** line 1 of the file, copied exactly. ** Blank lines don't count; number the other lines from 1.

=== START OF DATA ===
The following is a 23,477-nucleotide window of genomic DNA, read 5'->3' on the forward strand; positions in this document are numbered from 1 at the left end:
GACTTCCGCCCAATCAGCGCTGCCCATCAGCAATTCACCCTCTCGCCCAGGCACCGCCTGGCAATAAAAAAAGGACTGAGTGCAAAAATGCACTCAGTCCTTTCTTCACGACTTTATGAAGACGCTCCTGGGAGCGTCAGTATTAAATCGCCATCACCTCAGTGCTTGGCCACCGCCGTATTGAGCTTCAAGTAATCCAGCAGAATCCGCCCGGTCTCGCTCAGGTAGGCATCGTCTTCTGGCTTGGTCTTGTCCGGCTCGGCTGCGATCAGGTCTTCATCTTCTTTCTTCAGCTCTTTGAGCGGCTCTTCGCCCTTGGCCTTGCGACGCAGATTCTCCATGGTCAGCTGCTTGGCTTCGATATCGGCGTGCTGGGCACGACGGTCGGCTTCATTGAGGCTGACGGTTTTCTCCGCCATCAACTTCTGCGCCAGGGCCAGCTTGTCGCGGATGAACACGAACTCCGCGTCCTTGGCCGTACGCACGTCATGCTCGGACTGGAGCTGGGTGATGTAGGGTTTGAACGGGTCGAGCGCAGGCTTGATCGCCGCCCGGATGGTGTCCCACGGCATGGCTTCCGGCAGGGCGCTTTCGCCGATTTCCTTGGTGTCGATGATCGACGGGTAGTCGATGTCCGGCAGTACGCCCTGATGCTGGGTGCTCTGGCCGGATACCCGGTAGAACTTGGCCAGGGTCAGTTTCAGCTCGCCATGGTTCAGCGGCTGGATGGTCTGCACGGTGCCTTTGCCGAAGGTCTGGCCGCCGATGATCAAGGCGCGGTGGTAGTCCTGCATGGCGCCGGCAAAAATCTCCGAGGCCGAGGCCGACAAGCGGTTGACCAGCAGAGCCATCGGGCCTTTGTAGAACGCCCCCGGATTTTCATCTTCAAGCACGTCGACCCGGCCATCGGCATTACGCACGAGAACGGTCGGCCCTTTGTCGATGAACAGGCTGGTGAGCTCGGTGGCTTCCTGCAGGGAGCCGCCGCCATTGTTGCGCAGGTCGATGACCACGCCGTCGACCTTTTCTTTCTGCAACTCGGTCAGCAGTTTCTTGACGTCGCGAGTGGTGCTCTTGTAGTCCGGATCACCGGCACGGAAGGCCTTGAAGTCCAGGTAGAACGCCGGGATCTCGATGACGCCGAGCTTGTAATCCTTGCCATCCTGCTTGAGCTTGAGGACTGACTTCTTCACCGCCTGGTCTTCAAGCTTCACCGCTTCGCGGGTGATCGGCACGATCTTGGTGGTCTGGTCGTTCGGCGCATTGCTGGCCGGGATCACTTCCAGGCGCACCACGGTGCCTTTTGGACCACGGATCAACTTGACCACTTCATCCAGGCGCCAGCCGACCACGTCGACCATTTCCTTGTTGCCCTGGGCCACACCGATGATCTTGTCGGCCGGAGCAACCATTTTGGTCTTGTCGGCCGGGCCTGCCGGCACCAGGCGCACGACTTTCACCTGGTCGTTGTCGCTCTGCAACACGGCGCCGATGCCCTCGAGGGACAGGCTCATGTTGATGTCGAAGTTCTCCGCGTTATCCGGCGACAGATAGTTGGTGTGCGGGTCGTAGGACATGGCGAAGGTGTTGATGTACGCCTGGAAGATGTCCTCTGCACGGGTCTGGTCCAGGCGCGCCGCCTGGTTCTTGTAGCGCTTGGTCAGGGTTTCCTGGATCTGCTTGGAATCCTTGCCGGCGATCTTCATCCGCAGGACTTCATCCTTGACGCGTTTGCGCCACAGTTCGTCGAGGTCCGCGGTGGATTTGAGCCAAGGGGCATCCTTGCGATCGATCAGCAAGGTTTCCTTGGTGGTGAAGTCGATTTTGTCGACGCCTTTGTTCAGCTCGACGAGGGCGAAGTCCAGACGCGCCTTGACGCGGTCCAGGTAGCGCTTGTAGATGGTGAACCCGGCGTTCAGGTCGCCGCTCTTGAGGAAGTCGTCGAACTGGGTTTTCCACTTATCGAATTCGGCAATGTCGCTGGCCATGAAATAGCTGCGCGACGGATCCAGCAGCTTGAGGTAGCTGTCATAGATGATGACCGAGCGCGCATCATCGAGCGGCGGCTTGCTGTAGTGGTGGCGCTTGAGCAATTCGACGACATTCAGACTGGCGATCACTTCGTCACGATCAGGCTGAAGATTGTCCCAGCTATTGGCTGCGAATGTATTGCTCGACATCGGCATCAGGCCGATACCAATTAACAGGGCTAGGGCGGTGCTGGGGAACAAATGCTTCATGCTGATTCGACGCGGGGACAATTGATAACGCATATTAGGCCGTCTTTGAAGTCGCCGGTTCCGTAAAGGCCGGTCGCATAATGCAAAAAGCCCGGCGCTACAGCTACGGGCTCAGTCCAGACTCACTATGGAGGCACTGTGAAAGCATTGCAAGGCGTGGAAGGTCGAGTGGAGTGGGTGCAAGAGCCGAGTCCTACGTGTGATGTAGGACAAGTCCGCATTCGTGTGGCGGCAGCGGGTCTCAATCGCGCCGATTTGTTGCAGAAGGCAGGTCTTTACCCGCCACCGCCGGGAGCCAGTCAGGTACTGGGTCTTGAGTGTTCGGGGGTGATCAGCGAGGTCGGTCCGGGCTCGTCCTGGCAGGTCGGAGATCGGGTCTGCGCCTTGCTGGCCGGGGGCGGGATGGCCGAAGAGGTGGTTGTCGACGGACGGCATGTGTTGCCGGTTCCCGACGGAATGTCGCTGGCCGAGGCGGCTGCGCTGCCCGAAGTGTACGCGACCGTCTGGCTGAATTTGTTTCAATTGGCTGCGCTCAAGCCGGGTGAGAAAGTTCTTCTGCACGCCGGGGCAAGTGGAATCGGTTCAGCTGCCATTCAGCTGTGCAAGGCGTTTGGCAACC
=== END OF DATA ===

The following is a 23,477-nucleotide window of genomic DNA, read 5'->3' on the forward strand; positions in this document are numbered from 1 at the left end: